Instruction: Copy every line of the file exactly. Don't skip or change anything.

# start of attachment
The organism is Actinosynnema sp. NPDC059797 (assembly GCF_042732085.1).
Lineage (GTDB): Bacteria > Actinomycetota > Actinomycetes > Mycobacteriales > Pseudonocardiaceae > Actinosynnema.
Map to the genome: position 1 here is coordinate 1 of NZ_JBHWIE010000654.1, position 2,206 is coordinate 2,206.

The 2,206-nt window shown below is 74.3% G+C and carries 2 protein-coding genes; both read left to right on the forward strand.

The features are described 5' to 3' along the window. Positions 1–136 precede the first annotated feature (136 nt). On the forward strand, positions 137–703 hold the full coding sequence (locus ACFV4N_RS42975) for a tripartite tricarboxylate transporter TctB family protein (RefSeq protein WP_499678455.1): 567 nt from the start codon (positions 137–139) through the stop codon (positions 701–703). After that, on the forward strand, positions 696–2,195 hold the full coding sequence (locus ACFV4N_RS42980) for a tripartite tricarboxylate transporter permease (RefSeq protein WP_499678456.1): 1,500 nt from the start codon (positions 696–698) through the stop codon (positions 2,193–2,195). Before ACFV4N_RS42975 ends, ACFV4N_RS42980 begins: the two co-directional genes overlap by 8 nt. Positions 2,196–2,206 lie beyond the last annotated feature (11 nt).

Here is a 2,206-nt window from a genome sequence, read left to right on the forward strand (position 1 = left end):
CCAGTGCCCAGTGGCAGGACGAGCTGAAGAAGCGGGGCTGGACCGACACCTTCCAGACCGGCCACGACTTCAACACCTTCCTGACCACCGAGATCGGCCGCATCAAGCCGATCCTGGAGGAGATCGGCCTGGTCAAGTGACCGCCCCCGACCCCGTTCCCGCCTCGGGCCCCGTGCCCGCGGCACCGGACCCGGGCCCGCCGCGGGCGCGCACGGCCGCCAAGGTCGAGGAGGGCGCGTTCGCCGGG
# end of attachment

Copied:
The organism is Actinosynnema sp. NPDC059797 (assembly GCF_042732085.1).
Lineage (GTDB): Bacteria > Actinomycetota > Actinomycetes > Mycobacteriales > Pseudonocardiaceae > Actinosynnema.
Map to the genome: position 1 here is coordinate 1 of NZ_JBHWIE010000654.1, position 2,206 is coordinate 2,206.

The 2,206-nt window shown below is 74.3% G+C and carries 2 protein-coding genes; both read left to right on the forward strand.

The features are described 5' to 3' along the window. Positions 1–136 precede the first annotated feature (136 nt). On the forward strand, positions 137–703 hold the full coding sequence (locus ACFV4N_RS42975) for a tripartite tricarboxylate transporter TctB family protein (RefSeq protein WP_499678455.1): 567 nt from the start codon (positions 137–139) through the stop codon (positions 701–703). After that, on the forward strand, positions 696–2,195 hold the full coding sequence (locus ACFV4N_RS42980) for a tripartite tricarboxylate transporter permease (RefSeq protein WP_499678456.1): 1,500 nt from the start codon (positions 696–698) through the stop codon (positions 2,193–2,195). Before ACFV4N_RS42975 ends, ACFV4N_RS42980 begins: the two co-directional genes overlap by 8 nt. Positions 2,196–2,206 lie beyond the last annotated feature (11 nt).

Here is a 2,206-nt window from a genome sequence, read left to right on the forward strand (position 1 = left end):
CCAGTGCCCAGTGGCAGGACGAGCTGAAGAAGCGGGGCTGGACCGACACCTTCCAGACCGGCCACGACTTCAACACCTTCCTGACCACCGAGATCGGCCGCATCAAGCCGATCCTGGAGGAGATCGGCCTGGTCAAGTGACCGCCCCCGACCCCGTTCCCGCCTCGGGCCCCGTGCCCGCGGCACCGGACCCGGGCCCGCCGCGGGCGCGCACGGCCGCCAAGGTCGAGGAGGGCGCGTTCGCCGGG